An emirate only by name
The Islamic State (IS) is at the doorsteps of Lebanon. Reportedly 700 IS fighters are Lebanese citizens, building up on their country’s mountainous eastern borders, preparing to march on a fabled country once called the “Switzerland of the East.”
In March 2015, a military court issued verdicts against 17 Lebanese citizens for membership in IS. Six were already in custody but 11 were on the loose, threatening to blow the country apart. Although the extremist group is gaining ground throughout the Middle East, something tells the people of Lebanon that IS will halt at the gates of Beirut and never penetrate their picturesque city.
Last February, Lebanese security announced that IS was preparing to invade Lebanon. The “Lebanon Emirate” would be run by IS commander Khalaf al-Zeyabi Halous (Abu Musaab Halous) a 35-year old Syrian militant who played a fundamental role in IS’ capture of Raqqa last summer. At the Romieh Prison just outside Beirut, a picture was taken of extremist inmates with an IS flag hanging from a bookshelf behind them. The prison itself, a topic of grave concern, is becoming hauntingly similar to Camp Bucca in Iraq, the US jail that housed thousands of Salafis and introduced them to each other, including Abu Bakr al-Baghdadi and Abu Mohammad al-Golani, the head of the al-Nusra Front.
Lebanese premier Tammam Salam acknowledged that IS is already “alive” in Lebanon and that if it manages to invade “it will impose its extremism everywhere!” After controlling large parts of Syria and Iraq last summer, the militant group branched out into Egypt, striking at its military in the Sinai Peninsula, and Libya, recruiting thugs once on the payroll of Muammar al-Gaddafi.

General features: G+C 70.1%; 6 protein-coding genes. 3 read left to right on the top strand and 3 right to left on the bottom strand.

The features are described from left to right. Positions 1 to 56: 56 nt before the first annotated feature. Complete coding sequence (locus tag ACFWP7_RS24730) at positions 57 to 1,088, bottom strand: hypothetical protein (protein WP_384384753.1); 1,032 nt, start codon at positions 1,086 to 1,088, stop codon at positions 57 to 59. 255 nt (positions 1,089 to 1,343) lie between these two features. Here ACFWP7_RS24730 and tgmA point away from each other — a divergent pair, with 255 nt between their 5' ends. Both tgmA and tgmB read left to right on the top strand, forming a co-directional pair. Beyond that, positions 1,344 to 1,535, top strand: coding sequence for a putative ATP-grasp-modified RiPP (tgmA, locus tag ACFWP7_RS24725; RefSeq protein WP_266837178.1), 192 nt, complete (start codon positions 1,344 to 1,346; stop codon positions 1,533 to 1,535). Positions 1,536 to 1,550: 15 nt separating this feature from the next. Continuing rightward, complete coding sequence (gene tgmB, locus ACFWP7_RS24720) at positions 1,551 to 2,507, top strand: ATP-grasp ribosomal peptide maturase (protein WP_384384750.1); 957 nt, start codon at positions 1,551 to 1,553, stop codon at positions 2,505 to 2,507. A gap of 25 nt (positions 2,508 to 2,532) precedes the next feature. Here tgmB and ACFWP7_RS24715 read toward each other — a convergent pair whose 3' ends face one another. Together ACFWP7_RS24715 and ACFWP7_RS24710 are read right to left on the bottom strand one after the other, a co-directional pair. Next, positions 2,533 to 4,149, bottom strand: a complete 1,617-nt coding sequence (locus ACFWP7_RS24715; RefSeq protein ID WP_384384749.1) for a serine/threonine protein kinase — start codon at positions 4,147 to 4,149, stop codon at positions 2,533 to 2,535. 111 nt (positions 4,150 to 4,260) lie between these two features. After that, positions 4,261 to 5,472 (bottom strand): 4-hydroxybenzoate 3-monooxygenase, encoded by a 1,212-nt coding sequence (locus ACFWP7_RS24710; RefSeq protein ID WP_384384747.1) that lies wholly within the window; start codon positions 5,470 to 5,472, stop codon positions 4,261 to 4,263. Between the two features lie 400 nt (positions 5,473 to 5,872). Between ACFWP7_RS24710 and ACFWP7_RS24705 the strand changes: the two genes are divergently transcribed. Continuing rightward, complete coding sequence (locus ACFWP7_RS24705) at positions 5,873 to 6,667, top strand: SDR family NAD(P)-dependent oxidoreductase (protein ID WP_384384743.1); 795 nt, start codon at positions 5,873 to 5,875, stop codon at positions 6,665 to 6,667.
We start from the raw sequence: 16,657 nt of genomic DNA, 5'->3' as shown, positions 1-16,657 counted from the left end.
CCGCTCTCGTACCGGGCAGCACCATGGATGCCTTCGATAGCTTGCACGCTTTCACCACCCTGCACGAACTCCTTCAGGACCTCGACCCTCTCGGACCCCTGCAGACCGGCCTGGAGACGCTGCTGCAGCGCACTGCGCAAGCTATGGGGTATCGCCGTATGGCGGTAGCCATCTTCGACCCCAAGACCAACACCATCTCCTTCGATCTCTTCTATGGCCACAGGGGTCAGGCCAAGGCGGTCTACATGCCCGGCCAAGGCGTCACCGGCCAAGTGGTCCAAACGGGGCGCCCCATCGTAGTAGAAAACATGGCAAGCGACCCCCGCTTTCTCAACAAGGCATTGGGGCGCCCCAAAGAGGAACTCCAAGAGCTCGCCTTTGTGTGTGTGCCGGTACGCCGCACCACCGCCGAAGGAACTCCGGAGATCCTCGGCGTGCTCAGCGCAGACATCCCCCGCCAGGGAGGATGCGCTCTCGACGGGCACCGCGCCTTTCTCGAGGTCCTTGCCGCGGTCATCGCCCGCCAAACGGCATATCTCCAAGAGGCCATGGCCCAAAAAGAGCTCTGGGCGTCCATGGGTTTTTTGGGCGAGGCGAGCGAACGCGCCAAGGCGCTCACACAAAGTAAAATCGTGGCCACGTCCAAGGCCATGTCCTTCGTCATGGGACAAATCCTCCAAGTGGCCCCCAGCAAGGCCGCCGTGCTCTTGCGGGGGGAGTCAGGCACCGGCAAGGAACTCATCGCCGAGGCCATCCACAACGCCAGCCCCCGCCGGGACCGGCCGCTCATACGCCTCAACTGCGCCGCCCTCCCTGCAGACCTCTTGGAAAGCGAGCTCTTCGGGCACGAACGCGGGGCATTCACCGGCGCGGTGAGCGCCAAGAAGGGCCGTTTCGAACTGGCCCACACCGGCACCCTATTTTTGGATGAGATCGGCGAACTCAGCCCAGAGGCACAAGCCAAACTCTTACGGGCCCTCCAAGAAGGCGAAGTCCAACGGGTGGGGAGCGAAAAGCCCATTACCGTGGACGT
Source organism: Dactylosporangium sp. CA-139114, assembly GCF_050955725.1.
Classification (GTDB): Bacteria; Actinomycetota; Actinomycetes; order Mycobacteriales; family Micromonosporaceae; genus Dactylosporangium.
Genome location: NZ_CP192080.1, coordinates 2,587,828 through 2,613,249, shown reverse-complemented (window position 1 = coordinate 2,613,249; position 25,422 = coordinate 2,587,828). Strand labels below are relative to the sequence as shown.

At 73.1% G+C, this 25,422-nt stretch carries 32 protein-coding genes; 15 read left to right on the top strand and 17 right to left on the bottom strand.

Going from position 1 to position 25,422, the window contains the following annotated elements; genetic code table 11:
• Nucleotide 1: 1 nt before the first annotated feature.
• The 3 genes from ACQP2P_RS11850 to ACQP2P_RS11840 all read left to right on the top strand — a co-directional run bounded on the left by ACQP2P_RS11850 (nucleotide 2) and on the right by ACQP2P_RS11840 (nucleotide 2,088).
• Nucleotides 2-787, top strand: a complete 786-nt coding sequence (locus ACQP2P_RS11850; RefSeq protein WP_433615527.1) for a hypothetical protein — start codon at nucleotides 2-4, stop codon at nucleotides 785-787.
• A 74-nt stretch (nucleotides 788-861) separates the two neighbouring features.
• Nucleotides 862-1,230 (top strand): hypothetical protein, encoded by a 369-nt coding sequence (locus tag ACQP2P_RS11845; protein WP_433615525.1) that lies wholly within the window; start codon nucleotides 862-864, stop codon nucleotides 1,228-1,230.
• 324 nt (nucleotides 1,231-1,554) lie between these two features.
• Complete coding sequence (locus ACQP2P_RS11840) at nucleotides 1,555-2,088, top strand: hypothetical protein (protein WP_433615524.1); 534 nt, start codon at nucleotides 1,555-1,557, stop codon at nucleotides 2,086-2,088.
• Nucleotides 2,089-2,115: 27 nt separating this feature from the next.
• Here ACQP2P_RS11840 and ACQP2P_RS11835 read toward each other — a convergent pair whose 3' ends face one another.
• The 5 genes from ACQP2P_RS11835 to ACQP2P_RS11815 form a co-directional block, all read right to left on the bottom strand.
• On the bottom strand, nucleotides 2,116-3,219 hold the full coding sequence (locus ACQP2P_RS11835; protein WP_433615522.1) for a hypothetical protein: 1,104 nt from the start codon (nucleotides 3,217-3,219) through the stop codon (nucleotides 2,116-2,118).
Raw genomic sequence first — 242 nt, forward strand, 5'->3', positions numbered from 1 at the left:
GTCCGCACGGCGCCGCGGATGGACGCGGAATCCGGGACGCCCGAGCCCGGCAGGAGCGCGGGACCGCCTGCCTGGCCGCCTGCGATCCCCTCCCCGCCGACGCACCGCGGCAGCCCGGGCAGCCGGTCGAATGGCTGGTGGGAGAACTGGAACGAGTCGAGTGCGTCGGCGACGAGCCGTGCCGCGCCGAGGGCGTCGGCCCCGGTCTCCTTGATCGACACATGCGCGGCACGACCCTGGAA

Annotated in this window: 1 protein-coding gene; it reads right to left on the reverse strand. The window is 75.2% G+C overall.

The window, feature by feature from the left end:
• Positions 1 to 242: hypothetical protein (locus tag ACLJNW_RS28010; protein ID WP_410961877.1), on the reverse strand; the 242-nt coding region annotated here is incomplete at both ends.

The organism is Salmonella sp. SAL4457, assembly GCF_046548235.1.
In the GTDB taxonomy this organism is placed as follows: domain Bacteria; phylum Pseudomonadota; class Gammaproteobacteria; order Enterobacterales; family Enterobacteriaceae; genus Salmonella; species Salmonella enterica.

The Nigeria-based militant group Boko Haram also pledged allegiance to IS this March. IS militants have threatened to reach as far as Spain and to conquer Rome. Beirut, of course, is much closer geographically and easier - thanks to the mayhem flooding into Lebanon from the four-year war in Syria.
When the Syrian revolt started in 2011, Lebanese officials warned that Syrian rebels would seek to open a new front in Lebanon. If they succeed in Damascus the obvious next step would be to take on Hezbollah. If they fail at home, however, fleeing persecution inside Syria they would take refuge in one of Syria’s neighbours. The Turks would likely not allow defeated extremist militants back into their territory. The obvious alternative would be Iraq and Lebanon. The former already has a strong base for Sunni extremism and last summer IS took over the strategic cities of Mosul and Tikrit.
It was only a matter of time before al-Qaeda made its debut in Lebanon. This happened first with the al-Nusra Front, the Syrian branch of al-Qaeda, which began attracting fighters from Jund al-Sham and Fatah al-Islam, two Islamic militias that have thrived in Lebanon’s Palestinian camps for an entire decade. Both wanted to break Hezbollah and to create a Sunni counterbalance to Shiite arms. Both were based in Ain al-Hilweh, a condensed and poor refugee camp southeast of the port city of Sidon. Those camps were filled with impoverished families, mosques, powerful clerics, and plenty of arms.
Salafi extremists regard Shiites, Alawites and Christians as heretics who ought to be put to the sword, based on a controversial 14th-century verdict by the ideological founder of modern jihadism, Ibn Taymiya. A Sunni-Shiite armed conflict in Lebanon would weaken and eventually incapacitate Hezbollah’s massive arsenal and serve a deadly blow to Shiite Iran.